Regarding the claimant’s thought content, Dr. Lowery noted that the claimant reported
that she feels suicidal when angry; that she reported “hearing voices that tell her to do ‘bad
things’ to other people and herself”; that the voices tell her to “cut herself, choke herself, and cut
others with a knife”; and that she reports experiencing visual hallucinations. He also stated that
the claimant indicated that she does not trust anyone; “believes that her mother attempts to
poison her food”; and is paranoid and checks to be sure the doors are locked because she hears
“‘people on the side of the house.’” In terms of judgment and insight, Dr. Lowery noted that the
claimant has “below average insight related to her condition and future” and below average
judgment. In his prognosis section of the report, Dr. Lowery indicated that he believes that “her
paranoia and impaired state of reality is mostly responsible for her defiance and oppositional
behaviors.” (R. 242-243).
On January 4, 2010, Dr. Robert Estock, a consulting psychiatrist, assessed the claimant’s
records at the request of the Social Security Administration. He indicated that he suspected that
the claimant suffered from schizophrenia, paranoid type and ODD, but ruled out ADHD. He
found that the claimant’s impairments were severe, but that she did not meet, medically equal, or
functionally equal a Listing. He noted many of Dr. Lowery’s findings, including that the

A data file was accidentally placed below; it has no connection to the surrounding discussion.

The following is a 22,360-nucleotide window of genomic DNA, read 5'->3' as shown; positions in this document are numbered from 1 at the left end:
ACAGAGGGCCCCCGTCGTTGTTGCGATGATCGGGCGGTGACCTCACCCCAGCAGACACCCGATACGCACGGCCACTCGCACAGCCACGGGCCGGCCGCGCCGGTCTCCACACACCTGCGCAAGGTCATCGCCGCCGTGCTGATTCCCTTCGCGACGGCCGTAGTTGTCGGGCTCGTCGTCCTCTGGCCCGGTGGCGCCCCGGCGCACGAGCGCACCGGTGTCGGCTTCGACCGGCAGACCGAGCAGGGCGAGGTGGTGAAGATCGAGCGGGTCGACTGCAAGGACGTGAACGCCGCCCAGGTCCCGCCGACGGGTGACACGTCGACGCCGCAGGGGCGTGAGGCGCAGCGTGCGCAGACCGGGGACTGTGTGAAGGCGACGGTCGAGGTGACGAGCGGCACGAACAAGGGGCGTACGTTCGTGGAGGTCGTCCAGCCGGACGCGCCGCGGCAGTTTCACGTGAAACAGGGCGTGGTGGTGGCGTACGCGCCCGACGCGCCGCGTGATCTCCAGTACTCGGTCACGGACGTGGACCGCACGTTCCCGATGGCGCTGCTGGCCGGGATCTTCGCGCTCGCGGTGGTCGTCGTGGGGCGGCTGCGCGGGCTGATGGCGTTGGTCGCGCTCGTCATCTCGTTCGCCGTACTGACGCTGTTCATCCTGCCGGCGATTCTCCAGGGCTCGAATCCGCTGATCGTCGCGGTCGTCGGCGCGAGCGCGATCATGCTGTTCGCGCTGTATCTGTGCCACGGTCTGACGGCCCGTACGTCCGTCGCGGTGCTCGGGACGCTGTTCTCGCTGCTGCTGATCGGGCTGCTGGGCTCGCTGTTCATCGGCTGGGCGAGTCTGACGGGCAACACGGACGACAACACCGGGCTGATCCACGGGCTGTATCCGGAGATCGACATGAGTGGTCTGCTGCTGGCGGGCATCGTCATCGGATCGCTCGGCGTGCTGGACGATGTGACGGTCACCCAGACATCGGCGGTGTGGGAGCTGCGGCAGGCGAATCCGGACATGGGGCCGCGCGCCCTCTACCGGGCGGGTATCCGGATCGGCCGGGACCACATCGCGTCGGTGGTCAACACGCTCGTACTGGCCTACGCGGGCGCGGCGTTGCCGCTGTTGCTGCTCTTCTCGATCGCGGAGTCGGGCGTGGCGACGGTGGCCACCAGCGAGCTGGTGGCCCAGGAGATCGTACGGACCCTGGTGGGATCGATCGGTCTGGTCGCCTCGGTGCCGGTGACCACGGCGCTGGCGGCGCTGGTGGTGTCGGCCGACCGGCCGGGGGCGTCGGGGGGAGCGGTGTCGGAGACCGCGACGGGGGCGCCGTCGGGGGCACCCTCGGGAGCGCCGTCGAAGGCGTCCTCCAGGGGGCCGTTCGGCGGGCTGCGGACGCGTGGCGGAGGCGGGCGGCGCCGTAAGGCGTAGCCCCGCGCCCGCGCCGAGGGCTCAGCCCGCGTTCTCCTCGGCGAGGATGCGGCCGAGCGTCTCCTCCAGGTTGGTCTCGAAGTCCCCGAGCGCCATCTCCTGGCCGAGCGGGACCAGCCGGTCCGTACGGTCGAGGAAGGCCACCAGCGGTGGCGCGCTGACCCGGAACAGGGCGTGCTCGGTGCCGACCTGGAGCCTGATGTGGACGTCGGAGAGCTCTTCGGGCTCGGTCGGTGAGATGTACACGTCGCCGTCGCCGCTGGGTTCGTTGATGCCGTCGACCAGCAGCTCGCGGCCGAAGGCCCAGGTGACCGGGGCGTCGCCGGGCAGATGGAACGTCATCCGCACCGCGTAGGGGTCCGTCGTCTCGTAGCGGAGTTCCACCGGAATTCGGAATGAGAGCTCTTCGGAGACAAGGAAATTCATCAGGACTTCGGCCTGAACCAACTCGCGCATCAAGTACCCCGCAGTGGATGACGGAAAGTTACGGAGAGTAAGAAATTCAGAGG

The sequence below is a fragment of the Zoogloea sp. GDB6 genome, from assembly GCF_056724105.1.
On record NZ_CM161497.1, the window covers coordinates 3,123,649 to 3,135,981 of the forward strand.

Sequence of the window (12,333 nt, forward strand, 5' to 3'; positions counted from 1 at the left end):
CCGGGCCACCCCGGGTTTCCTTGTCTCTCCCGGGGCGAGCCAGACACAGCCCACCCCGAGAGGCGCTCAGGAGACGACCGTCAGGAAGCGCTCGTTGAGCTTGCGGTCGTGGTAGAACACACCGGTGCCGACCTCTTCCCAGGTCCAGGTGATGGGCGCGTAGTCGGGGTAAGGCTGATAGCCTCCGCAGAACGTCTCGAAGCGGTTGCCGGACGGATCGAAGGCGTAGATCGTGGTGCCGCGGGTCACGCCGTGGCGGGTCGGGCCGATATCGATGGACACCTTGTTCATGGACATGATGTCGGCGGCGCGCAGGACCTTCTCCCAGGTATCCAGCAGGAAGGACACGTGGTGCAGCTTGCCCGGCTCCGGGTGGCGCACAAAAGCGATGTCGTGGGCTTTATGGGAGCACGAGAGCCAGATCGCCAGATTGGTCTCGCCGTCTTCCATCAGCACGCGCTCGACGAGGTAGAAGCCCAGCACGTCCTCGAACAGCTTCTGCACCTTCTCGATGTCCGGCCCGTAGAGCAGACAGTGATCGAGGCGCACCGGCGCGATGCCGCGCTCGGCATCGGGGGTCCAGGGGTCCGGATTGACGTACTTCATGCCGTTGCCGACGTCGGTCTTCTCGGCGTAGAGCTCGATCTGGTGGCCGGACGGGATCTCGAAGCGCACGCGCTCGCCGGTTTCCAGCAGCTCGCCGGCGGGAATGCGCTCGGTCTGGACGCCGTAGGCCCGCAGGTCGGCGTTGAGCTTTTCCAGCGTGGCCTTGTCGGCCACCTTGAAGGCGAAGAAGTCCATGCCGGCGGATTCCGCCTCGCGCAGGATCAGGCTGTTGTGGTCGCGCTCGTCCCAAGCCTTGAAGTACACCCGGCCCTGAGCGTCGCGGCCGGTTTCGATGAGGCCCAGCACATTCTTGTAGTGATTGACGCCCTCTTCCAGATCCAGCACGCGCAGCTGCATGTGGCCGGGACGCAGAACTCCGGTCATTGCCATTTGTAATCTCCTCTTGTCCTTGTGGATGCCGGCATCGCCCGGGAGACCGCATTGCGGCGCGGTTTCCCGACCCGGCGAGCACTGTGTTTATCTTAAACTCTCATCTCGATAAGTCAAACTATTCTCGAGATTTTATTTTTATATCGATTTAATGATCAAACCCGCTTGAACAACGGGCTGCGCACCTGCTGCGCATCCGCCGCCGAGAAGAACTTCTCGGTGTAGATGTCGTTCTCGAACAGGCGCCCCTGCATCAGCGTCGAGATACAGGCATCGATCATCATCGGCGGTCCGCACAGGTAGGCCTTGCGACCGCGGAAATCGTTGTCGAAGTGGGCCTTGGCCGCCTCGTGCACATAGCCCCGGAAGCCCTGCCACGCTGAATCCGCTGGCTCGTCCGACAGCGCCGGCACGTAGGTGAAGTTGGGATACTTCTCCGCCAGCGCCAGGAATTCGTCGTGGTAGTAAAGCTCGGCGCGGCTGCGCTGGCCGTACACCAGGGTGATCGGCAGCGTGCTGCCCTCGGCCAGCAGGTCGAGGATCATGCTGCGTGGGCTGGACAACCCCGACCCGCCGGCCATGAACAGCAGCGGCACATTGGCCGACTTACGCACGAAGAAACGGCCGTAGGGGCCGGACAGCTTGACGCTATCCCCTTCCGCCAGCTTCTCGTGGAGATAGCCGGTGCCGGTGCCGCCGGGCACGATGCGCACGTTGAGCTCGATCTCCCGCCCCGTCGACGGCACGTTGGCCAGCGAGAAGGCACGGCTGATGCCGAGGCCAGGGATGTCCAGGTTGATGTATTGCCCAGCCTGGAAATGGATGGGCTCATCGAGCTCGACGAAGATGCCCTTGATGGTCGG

claimant did not initiate conversation; showed average to below average interpersonal skills; had
mostly restrictive affect; had stable mood, normal speech, intact concentration and attention, and
normal memory; indicated that she felt suicidal when angry and hears voices; reported that her
mother “tries to poison her food”; and has below average judgment. Dr. Estock gave significant
weight to Dr. Lowery’s findings and found the sources of his information credible. Based on his
review of all the evidence before him, Dr. Estock concluded that the claimant had a marked
limitation in the area of interacting and relating to others; less than marked limitations in
acquiring and using information and attending and completing tasks; and no limitations in
moving about and manipulating objects, caring for herself, and health and physical well-being.
Because of the claimant’s disruptive behavior in school, she attended alternative school
from January 20 to February 17, 2010 for repeated incidents of fighting, showing disrespect to
others, and continually disrupting the class. The discipline note indicated that the school had
previously tried methods of discipline to no avail, such as referral to the counselor, detention,
referral to the Building Based Student Support Team, parent conferences, and suspensions. (R.
On March 18, 2010, Nyshetia Chapman, a licensed graduate social worker, at Western